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The Startups Reinventing Social Media
Exploring the Rise of BeReal, Poparazzi, and Dispo
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The Startups Reinventing Social Media
Last week belonged to Olivia Rodrigo. The 18-year-old singer released her debut album, SOUR, which immediately became the biggest album of the year. Her single “Good 4 U” became her second #1 hit of 2021 after her January smash “Drivers License” (which spent eight weeks at #1, the most ever for a debut single). With “Good 4 U”, Rodrigo broke Spotify’s record for the biggest streaming week ever. The record she broke? Her own, for “Drivers License”. And Rodrigo’s pitch-perfect performance on SNL led Variety to declare, “The next superstar is born.”
Thank you for indulging me: this piece isn’t about Olivia Rodrigo, though I could talk about her all day (the hype is totally warranted). This piece is about the new crop of social apps being built with Gen Z ethos. But there’s a reason I started the piece with Olivia Rodrigo: I found myself reflecting on the evolution of social media while listening to Rodrigo’s song “jealousy, jealousy”. The opening lyrics:
I kind of want to throw my phone across the room
Cause all I see are girls too good to be true
With paper-white teeth and perfect bodies
Wish I didn’t care
Rodrigo goes on to sing in the chorus, “Comparison is killing me slowly, I think I think too much about kids who don’t know me.” This is a song that could only be written by someone who grew up with social media—someone who has never known a world free from the pressure to airbrush your life online.
Rodrigo’s lyrics capture the last generation of social media: performative, curated, inauthentic. But we’re seeing the rise of a new generation of social apps—apps that emphasize spontaneity and authenticity.
I’m going to look at three new social companies—BeReal, Poparazzi, and Dispo—and then explore more broadly how social media is evolving.
BeReal is a Paris-based startup that’s taken France by storm over the past few months. As the name suggests, the app is all about being real: every day at a random time, you’re given two minutes to capture a photo of what you’re doing. Here’s my notification to capture a “BeReal” yesterday, which came at 7:54am:
BeReal’s camera snaps a photo from the front camera and the back camera, capturing a three-dimensional snapshot of what you’re up to. The app’s unpredictable timing and strict two-minute limit force serendipity. The idea is to see your friends in all their impromptu, unfiltered glory. And you can only see your friends’ photos if you post one of your own.
BeReal creates a surprising intimacy: using the app, you feel closer to people you haven’t spoken to in months or years by glimpsing their everyday lives. The moments captured are often mundane—working at your desk, making dinner, grocery shopping—and that mundaneness is refreshing.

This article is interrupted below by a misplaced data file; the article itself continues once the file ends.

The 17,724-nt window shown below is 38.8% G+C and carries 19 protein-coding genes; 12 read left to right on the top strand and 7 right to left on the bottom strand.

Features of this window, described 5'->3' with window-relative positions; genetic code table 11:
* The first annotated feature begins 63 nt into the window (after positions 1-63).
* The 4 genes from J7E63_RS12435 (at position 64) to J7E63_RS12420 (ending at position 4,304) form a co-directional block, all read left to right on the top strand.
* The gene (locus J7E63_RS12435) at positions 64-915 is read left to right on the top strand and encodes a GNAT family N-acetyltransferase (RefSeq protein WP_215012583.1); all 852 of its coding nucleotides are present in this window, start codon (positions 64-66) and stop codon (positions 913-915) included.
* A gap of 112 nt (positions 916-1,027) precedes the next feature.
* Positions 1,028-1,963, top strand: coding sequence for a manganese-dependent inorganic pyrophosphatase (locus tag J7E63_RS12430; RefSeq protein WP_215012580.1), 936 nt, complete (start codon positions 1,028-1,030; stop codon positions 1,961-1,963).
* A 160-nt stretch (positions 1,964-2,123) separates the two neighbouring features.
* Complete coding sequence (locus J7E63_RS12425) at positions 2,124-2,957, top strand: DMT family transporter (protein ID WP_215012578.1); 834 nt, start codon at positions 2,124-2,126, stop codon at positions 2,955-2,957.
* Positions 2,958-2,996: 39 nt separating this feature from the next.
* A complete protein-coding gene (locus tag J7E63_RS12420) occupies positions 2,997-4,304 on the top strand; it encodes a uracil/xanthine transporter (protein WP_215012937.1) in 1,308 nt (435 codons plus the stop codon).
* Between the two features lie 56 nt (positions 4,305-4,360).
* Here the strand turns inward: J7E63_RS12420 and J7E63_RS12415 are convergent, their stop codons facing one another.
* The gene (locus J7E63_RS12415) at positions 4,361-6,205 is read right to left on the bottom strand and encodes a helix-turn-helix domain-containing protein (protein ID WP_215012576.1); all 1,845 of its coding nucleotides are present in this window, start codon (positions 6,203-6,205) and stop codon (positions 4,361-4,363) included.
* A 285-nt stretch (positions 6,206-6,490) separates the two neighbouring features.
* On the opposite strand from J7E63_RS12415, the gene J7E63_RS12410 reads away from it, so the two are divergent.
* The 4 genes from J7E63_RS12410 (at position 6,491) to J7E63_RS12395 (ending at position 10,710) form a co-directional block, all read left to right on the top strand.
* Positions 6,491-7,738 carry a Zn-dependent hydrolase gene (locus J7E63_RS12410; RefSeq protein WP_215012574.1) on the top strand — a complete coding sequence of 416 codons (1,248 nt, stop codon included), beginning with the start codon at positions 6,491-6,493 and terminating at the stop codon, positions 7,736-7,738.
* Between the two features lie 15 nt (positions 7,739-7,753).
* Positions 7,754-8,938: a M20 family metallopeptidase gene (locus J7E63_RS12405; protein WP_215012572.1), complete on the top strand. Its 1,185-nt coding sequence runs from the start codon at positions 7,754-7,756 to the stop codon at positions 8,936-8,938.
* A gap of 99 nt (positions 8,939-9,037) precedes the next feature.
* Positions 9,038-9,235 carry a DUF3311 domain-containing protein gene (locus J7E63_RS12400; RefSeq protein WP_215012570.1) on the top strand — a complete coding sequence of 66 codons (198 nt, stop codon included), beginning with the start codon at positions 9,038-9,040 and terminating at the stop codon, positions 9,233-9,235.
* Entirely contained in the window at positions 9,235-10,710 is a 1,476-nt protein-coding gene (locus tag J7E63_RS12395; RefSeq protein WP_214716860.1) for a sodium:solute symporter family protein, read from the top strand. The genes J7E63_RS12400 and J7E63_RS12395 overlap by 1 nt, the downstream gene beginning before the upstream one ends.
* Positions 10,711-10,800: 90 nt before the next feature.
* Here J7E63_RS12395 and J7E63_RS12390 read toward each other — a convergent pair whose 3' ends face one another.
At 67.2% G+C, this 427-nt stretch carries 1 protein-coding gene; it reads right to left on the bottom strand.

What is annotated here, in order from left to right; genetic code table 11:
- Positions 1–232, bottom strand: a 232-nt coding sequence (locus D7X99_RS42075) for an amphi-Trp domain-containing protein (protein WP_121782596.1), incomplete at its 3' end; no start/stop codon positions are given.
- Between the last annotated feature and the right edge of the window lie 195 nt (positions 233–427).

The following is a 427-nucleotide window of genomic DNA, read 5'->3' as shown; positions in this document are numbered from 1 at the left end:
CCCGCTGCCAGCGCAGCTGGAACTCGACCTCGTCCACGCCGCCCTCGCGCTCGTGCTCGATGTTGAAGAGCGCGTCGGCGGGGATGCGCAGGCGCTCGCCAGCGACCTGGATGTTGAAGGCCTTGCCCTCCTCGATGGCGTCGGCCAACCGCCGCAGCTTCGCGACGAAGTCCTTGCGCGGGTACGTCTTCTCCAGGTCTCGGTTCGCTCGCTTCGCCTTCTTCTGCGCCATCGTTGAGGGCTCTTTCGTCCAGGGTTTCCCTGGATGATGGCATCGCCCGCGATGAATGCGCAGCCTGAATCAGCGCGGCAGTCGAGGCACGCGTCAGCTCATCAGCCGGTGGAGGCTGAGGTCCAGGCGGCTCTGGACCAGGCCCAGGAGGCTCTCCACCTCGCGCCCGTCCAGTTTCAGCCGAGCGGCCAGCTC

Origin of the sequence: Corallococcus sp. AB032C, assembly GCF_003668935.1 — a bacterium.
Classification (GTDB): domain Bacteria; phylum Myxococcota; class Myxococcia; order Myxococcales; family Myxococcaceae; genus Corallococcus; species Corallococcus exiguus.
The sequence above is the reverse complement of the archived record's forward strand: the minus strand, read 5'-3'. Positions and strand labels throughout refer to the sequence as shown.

In France, BeReal sits in the top 5 social apps, wedged between Messenger and Discord.
Poparazzi launched last Monday and debuted at #1 on the App Store. The app’s premise is simple: you take photos of your friends, and they take photos of you. Your profile shows both pictures you’ve “popped” of friends and pictures your friends have popped of you.
Poparazzi’s camera can’t be flipped to front-facing, meaning you can’t take a selfie. The goal is to create a more organic, authentic photo-sharing app. In the words of its developers, Poparazzi hopes to “make social media less self-centered, and more about the people we care about.”
Poparazzi also rethinks several other social media features. You can’t edit photos before posting them. You can’t comment on photos or “like” photos, but you can react with emojis. And you can’t see anyone’s follower count, only how many views someone’s “pops” have.
Poparazzi ranked #1 on the App Store for most of its first week; today, it sits at #16. The app has some built-in viral features that should help fuel its growth. When you take a photo of a friend who isn’t on the app, you “tag” that person’s contact and the person receives a text telling them a photo has been posted of them.
Dispo’s tagline is “Live in the Moment”. The app replicates the concept of a disposable camera. You open the app and take photos, then wait for the photos to “develop” at 9am the next day.
This forced delay hopes to encourage more authentic moments. Dispo also won’t let you edit photos or upload your own photos. The app does offer “rolls”—collections of photos that users can curate together or with friends.
Dispo was co-founded by David Dobrik, one of the most popular Gen Z creators with 26 million TikTok followers and 18 million YouTube subscribers. (The first iteration of the app was called David’s Diposable.) But tying a company to one personality is risky. When David Dobrik’s vlog squad came under fire for claims of sexual assault this spring, Dispo was collateral damage. Early investors pulled their funding and Dispo quickly separated itself from Dobrik.
Dispo is working to recover from the Dobrik association and rekindle its buzz. Today, Dispo sits at #94 in “Photo & Video” on the App Store.
The New Ethos of Social Media
Instagram co-founder Kevin Systrom was on vacation with his wife in Mexico when she told him, “I don’t think I’m ever going to use this app…My photos aren’t good…They aren’t as good as your friend Greg’s.” Kevin told her, “Well, Greg filters all his photos.” She looked at him and said, “You should add filters then.” So Systrom, using the dial-up internet at the Mexico bed and breakfast, built the first Instagram filter, X-Pro 2, and posted the first-ever Instagram photo: